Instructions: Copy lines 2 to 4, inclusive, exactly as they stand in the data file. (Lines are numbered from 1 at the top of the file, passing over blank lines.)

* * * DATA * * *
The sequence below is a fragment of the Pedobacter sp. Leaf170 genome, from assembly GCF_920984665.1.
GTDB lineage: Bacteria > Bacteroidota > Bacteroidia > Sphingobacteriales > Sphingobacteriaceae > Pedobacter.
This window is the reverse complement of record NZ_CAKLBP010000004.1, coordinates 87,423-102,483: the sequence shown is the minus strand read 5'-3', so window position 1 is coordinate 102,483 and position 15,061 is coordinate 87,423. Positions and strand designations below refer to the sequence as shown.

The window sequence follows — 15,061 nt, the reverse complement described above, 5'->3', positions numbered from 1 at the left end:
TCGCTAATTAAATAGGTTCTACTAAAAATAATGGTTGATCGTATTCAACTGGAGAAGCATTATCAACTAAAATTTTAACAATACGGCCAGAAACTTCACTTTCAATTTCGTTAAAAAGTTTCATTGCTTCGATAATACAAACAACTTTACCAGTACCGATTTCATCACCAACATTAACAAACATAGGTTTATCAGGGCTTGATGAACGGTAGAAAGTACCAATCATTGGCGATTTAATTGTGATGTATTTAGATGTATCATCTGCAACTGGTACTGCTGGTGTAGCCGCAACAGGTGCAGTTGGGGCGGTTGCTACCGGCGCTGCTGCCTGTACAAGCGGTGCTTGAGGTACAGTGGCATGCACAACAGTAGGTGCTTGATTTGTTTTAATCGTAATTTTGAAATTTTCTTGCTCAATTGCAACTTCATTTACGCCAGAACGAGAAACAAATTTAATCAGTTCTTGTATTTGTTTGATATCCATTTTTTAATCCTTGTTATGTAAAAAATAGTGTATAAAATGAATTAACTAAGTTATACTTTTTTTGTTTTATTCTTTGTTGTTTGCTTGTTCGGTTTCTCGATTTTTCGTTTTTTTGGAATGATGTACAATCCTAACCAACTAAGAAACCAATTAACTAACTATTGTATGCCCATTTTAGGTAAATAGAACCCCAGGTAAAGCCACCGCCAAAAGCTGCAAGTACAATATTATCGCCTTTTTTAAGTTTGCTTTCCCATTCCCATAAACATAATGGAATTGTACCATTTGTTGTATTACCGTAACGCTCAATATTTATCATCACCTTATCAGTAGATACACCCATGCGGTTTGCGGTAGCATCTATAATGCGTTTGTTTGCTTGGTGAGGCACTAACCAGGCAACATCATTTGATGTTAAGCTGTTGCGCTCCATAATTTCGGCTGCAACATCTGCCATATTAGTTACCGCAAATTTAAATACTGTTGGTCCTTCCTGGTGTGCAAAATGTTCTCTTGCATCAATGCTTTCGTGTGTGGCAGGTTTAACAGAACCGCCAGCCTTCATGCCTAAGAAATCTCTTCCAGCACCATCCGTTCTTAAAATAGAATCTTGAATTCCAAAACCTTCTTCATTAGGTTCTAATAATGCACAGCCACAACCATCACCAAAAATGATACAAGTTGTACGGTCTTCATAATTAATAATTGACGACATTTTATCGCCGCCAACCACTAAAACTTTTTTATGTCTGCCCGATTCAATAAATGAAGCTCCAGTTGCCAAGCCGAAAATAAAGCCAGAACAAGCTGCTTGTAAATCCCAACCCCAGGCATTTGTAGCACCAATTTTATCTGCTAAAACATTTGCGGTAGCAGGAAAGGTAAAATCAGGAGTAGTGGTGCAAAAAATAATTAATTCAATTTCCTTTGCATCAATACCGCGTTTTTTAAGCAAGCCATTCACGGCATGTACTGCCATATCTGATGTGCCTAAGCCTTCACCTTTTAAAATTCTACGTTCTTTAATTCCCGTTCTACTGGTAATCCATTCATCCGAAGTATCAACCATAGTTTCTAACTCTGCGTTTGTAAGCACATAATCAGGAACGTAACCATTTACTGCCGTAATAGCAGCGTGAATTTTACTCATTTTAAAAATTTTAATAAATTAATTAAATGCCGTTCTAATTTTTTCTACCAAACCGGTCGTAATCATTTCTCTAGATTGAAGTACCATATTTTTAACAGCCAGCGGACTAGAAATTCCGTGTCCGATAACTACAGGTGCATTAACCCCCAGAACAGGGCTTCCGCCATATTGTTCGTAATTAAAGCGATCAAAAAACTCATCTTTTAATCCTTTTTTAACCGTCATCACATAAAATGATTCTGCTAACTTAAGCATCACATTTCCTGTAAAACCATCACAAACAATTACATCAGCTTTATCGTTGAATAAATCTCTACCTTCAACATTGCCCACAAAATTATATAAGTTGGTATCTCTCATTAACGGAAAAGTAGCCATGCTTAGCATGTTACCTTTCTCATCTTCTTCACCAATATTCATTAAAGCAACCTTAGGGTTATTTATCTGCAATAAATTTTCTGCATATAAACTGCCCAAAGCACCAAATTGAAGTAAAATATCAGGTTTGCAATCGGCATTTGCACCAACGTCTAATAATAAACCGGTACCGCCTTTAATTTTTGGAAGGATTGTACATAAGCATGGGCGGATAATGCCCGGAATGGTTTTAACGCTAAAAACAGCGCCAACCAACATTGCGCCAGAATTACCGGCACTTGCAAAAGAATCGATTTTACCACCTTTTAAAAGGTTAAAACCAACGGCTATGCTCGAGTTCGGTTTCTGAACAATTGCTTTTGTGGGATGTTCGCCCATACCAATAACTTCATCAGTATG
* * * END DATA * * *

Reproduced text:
GTDB lineage: Bacteria > Bacteroidota > Bacteroidia > Sphingobacteriales > Sphingobacteriaceae > Pedobacter.
This window is the reverse complement of record NZ_CAKLBP010000004.1, coordinates 87,423-102,483: the sequence shown is the minus strand read 5'-3', so window position 1 is coordinate 102,483 and position 15,061 is coordinate 87,423. Positions and strand designations below refer to the sequence as shown.

The window sequence follows — 15,061 nt, the reverse complement described above, 5'->3', positions numbered from 1 at the left end: